Outdoor Retailer move to Denver could help local shops, boost state’s brand
What: Outdoor Retailer summer and winter trade shows.
New location: Denver.
Contract length: Five years.
Colorado Convention Center size: 584,000 square feet.
EAGLE COUNTY — When it comes to branding, Colorado’s outdoor life can be summed up in the view popping out of the west side of the Eisenhower Johnson Tunnels on Interstate 70. That brand stands to become stronger when a premier outdoor trade show moves to Denver.
Emerald Expositions, the longtime owner of the Outdoor Retailer trade shows in summer and winter, recently signed a five-year deal to bring those shows from Salt Lake City to Denver’s Colorado Convention Center. The winter show — set for late January — will be combined with the annual SnowSports Industries America Snow Show, which Emerald acquired earlier this year.
The move was heralded by Denver Mayor Michael Hancock and Colorado Gov. John Hickenlooper at a news conference announcing the deal Thursday at Denver’s City Park. The move was also popular with some Eagle County-based gear manufacturers.
Phil Shetting is the CEO of Edwards-based Sync Performance Outerwear. Shettig said that while the shows will be a boost for Denver, moving the shows closer to home is a “nicety” for his company.
“Sometimes trade shows are a necessity,” Shettig said. “It could be in Iceland and we’d have to go.”
One stop shopping
The winter show will save both buyers and sellers a trade show trip — with its attendant fees and travel costs. And, Shettig said, the shows in Denver will help market the mountains.
“Marketing in Denver makes a lot of sense,” Shettig said. “The pre- and post-show events can be valuable.”
At Eagle-Vail-based Cirque Mountain Apparel, sales manager Eric Kogan said he’s looking forward to an easier trip to the big shows.
“In terms of brand awareness, Outdoor Retailer and (the Snow Show) are musts,” Kogan said, adding that sometimes the trade shows are more about marketing than sales.
“It’s a great time,” Kogan said. “You get to meet a lot of cool people.”
Obviously, the 100-mile drive to Denver is far preferable to the long haul to Salt Lake City for people based in the region. But, Kogan said, people coming from outside the area might have an easier time making connections into and out of Denver International Airport.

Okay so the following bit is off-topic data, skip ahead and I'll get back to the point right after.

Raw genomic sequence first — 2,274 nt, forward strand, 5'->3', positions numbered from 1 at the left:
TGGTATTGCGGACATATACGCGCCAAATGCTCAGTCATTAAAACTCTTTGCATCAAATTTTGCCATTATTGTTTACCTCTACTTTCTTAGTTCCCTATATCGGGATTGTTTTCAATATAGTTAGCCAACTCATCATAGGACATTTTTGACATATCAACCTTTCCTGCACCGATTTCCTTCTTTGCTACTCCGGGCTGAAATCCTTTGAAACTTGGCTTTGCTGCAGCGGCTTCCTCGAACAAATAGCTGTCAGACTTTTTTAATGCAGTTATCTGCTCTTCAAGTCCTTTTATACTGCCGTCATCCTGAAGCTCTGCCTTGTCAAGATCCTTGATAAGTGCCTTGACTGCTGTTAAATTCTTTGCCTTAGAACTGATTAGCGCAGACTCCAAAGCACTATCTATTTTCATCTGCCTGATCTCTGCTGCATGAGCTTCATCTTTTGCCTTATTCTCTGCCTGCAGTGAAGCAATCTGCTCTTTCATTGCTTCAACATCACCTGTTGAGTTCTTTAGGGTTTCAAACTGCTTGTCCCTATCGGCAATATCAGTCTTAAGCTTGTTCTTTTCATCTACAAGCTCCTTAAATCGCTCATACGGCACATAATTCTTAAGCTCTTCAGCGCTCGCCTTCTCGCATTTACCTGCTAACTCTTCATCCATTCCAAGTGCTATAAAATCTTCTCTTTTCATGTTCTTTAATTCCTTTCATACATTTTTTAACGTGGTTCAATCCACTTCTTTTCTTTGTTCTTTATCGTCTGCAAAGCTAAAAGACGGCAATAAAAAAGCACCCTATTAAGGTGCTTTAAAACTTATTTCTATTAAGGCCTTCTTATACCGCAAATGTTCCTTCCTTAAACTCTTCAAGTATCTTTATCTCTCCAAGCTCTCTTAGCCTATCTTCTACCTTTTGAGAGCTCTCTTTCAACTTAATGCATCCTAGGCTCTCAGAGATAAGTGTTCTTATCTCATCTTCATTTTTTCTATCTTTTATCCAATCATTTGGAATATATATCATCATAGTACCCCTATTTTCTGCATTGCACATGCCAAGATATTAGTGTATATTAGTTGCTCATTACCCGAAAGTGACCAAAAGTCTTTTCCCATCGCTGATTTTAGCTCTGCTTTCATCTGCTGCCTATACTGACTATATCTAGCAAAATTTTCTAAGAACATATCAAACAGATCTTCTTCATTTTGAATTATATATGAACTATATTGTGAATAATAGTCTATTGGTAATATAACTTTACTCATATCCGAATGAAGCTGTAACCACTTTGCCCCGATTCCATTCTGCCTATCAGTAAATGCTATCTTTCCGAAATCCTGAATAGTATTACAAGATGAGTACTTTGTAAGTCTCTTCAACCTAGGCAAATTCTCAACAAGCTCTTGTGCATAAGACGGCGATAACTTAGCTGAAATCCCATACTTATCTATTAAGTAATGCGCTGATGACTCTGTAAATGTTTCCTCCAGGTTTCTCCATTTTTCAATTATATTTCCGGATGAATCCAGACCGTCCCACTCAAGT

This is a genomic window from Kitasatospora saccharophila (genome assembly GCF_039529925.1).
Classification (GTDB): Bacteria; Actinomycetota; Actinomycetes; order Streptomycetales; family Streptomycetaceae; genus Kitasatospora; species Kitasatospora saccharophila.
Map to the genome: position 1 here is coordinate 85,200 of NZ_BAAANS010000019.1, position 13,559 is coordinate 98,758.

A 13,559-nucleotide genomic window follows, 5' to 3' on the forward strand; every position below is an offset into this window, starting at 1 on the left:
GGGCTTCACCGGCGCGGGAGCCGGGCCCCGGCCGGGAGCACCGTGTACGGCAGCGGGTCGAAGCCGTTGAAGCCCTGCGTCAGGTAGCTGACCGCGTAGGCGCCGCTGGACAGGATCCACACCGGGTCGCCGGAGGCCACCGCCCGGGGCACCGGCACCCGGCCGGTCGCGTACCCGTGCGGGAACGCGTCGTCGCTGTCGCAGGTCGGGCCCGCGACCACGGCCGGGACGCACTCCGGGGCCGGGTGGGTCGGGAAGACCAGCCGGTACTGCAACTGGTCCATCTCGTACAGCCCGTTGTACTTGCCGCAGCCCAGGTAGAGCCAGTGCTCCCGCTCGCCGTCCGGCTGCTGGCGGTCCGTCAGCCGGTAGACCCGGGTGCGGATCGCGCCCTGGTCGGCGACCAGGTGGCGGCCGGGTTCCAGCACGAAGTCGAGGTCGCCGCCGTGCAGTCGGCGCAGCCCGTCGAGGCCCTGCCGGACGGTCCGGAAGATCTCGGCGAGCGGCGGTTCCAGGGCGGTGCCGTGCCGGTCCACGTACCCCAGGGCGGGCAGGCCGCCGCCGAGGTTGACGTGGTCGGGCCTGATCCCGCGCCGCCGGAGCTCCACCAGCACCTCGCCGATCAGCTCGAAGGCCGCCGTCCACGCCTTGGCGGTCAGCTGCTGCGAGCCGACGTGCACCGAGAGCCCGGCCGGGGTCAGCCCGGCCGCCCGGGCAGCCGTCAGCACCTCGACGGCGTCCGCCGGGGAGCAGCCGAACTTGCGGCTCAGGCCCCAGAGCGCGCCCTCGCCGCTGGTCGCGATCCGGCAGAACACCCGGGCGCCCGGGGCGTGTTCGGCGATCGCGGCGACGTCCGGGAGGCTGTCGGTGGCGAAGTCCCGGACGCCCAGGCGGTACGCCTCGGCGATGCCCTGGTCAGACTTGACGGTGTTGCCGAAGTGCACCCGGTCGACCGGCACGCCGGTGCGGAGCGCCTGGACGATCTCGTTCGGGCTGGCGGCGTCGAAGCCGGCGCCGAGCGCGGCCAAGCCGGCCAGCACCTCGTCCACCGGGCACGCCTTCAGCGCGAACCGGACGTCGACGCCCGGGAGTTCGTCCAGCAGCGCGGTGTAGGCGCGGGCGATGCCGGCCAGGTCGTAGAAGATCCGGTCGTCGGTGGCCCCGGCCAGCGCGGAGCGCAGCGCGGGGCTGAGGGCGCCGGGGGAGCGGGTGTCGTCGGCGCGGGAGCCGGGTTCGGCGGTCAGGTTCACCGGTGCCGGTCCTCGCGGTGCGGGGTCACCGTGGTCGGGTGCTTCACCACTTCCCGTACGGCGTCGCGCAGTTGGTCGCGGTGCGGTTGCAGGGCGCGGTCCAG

Kogan said holding the show in Denver also might attract smaller Colorado brands looking for exposure. That includes Cirque.
While the show layout hasn’t been determined, Shettig said he’d like to see part of the convention center dedicated to Colorado brands.
A similar “village” at recent Snow Shows was helpful to all of those local brands, Shettig said.
While the bulk of the economic impact will stay in the Denver area, Vail Valley Partnership CEO Chris Romer said the local economy might see a bit of a boost through brand association.
Not all local brands affected
While landing Outdoor Retailer is viewed as a coup for Denver, not everyone with a local brand or shop will be affected.
Mike Kloser said he doubts he’ll take his OutThere USA brand of backpacks to the big trade shows.
“The Outdoor Retailer is a great show,” Kloser said. “They’ve got a great program, and it’s needed for the industry.”
On the other hand, Kloser said, his company’s gear does better either online or in the hands of specialty retail shops, where the employees really know what they’re selling.
That said, Kloser stated he’ll probably attend the Outdoor Retailer Snow Show in January.
Venture Sports owner Mike Brumbaugh said the Snow Show simply isn’t a must-do for his company.
“Pretty much every (representative) I know lives in either Eagle or Summit county,” Brumbaugh said.
For manufacturers, Brumbaugh said consolidating Outdoor Retailer and Snow Show is probably a good thing.
“There are so many shows,” Brumbaugh said, adding half-jokingly, “If Black Diamond or Rossignol spends $1 million on shows, and if they can do this one for $500,000, maybe (retailers) can get a little better deal.”
Vail Daily Business Editor Scott Miller can be reached at 970-748-2930, email@example.com or @scottnmiller.
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